Exactly 63 years ago today, one very famous jiu jitsu match was etched into the history books, further cementing the legendary fame of the Gracie family and the brand of jiu jitsu they forged.
On the 23rd of October of 1951, in front of forty thousand fans, the godfather of Brazilian jiu jitsu Hélio Gracie faced the Japanese giant Masahiko Kimura. The fight took place atop the Maracanã’s grass—the same place where, a year earlier, Brazil suffered one of its worse defeats ever, when Uruguay beat them in the World Cup final.
The Gracie clan
Rio’s people needed a new hero after such a loss, and the Gracie patriarch was just that. After having challenged several martial artists from different disciplines to no avail, Hélio Gracie had the opportunity to take on some of the biggest Japanese jiu jitsu names of the time.
These Japanese legends were visiting Rio for judo and jiu jitsu demonstrations—Toshio Yamagushi, Jukio Kato and the great Masahiko Kimura. After meeting with the Gracie brothers, they proposed a bout between Hélio and Kato. Hélio wanted Kimura, but he refused, explaining that the Brazilian player wasn’t on the same level.
Kimura didn’t want to go against Hélio because of the weight difference—if he were to beat Hélio, everyone would say it was due to the weight difference. So they arranged him a match against Kato, whom he tied with once and finished on a second time. After seeing his compatriot lose, Kimura had no choice but to take on Gracie.
Everyone thought Kimura would be victorious—he was so much bigger than Hélio, and he was the World Champion. Kimura even said that if he didn’t beat Hélio went in three minutes, then Hélio should be declared the victor. People said Hélio was crazy for coming face-to-face in the ring, at 38 years old, with the world jiu jitsu champion.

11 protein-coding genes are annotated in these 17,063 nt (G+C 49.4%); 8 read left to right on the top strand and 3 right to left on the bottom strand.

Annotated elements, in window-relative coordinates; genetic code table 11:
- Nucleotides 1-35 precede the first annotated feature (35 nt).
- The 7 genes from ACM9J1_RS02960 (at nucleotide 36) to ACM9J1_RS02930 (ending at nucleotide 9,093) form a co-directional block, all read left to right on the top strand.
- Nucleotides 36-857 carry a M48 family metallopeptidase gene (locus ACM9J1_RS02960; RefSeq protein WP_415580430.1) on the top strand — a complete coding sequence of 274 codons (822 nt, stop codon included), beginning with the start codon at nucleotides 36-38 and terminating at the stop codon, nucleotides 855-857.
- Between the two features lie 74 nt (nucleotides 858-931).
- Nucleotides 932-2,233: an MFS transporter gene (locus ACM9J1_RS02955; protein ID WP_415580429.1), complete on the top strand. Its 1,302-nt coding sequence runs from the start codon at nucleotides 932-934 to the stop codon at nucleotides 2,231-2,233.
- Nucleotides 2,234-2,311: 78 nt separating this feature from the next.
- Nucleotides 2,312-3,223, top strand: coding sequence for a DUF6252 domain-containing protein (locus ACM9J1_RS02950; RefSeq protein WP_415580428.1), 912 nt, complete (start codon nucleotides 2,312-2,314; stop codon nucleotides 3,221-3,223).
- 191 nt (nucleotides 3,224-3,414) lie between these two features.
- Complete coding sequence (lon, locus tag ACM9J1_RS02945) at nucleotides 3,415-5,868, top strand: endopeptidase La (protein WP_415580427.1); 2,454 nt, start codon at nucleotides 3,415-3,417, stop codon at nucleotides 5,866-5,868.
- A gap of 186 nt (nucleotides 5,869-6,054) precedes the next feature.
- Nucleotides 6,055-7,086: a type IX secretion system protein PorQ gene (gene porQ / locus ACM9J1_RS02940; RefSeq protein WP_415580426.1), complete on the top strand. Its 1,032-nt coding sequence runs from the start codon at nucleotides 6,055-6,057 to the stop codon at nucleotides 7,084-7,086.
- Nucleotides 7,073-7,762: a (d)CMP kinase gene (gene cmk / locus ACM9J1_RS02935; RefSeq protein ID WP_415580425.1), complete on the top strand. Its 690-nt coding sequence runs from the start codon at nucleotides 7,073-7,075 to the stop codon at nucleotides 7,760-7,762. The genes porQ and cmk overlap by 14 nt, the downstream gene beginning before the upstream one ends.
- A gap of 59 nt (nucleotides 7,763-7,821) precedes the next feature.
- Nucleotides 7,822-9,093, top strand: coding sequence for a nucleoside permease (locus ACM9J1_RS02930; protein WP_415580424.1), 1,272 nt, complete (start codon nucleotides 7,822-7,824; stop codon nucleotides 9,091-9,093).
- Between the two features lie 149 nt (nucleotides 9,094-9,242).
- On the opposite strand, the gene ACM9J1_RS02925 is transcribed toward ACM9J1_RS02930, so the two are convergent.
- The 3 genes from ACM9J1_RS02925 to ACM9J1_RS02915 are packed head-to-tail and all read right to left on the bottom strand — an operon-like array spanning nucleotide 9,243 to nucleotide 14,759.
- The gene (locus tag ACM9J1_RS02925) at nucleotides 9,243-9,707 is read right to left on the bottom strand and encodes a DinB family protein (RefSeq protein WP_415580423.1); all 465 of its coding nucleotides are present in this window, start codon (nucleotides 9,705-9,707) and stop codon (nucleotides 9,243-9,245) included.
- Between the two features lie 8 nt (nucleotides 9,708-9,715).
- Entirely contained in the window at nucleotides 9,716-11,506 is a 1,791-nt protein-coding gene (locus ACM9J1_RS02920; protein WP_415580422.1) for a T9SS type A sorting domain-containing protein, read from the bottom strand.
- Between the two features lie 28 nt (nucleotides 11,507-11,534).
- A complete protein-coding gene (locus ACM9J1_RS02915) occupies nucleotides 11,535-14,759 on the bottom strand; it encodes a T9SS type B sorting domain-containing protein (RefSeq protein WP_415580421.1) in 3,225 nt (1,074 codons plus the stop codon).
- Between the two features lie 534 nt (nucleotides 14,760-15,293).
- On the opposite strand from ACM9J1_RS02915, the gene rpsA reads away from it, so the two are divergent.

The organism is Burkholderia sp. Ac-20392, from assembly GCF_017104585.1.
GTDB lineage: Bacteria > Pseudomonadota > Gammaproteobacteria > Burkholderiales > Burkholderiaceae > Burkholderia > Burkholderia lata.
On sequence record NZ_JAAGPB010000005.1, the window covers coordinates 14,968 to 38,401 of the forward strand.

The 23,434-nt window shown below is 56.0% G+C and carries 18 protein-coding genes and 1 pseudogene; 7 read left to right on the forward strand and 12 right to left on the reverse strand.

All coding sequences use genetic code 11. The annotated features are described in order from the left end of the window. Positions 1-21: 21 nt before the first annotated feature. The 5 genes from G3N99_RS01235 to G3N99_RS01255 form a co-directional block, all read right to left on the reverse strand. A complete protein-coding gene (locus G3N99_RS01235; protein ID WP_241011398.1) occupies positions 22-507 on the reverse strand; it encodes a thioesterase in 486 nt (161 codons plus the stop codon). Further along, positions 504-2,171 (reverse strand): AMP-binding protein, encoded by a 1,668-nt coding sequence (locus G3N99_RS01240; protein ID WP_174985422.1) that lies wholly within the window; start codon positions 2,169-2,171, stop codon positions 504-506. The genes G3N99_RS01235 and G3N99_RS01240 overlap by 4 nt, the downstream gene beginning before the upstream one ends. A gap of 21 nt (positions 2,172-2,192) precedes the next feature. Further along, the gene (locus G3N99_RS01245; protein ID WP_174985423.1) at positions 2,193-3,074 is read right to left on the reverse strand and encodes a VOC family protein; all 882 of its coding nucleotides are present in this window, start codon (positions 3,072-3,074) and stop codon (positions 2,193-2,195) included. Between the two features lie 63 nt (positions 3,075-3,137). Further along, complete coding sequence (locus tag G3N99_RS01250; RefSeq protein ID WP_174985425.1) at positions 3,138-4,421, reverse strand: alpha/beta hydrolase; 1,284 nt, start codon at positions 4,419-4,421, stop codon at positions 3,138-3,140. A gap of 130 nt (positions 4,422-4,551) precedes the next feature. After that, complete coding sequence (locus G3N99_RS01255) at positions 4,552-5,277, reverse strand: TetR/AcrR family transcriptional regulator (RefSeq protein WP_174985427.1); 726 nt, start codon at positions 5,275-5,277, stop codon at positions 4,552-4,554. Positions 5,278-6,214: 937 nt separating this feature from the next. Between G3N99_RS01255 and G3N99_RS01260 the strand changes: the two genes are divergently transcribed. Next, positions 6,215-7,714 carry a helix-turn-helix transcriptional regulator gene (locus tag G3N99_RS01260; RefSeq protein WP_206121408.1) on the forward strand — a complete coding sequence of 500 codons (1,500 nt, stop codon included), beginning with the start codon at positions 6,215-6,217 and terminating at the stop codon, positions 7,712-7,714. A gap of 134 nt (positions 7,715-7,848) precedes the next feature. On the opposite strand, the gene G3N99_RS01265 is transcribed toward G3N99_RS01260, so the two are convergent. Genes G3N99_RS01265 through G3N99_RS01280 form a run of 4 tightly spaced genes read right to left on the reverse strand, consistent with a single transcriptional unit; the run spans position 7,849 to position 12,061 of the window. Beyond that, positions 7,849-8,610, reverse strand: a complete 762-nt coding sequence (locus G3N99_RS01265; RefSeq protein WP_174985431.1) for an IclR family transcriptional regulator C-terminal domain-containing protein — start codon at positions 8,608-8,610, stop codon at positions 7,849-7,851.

But Hélio said,
“A fighter never runs from the ring. Kimura may break my bones, but he will not break my morale. Winning or losing doesn’t matter to a good player—what matters is fighting.”
After a rain delay and all the preliminary matches, Kimura finally stepped onto the ring, and ten minutes later Hélio appeared under the thunder of clapping and the media’s flashes.
Determined to keep his promise, Kimura came at Hélio with everything, but Hélio was able to hold him off, utilizing his famous guard. After three minutes, Kimura still hadn’t beaten Hélio. After 10 minutes, Kimura couldn’t finish Hélio. Kimura was dumbfounded.
At the start of the second round, Kimura dropped Hélio, then did it again five minutes in, leaving the Brazilian unconscious and unable to defend the infamous armbar that would later bear the Japanese champion’s name. Hélio refused to tap, and his arm snapped, at which point his brother, Carlos, ran onto the mat and hit it three times. The bout was over.
Brazil lost that day, however the match left the nation with the taste of a moral and symbolic victory. By not tapping, Hélio would commence a tradition that would change the sport forever. Rickson Gracie extended his father’s tradition in his encounter against Rei Zulu, as well as in his Pride campaigns. His brother, Royce, too, continued the tradition. Certainly this fight is the most emblematic moment in modern jiu jitsu. It didn’t matter to the thousands of fans in the stands that Kimura beat Hélio. The nation had a new hero, and the gentle art has since spread across the world as one of the most popular martial arts.
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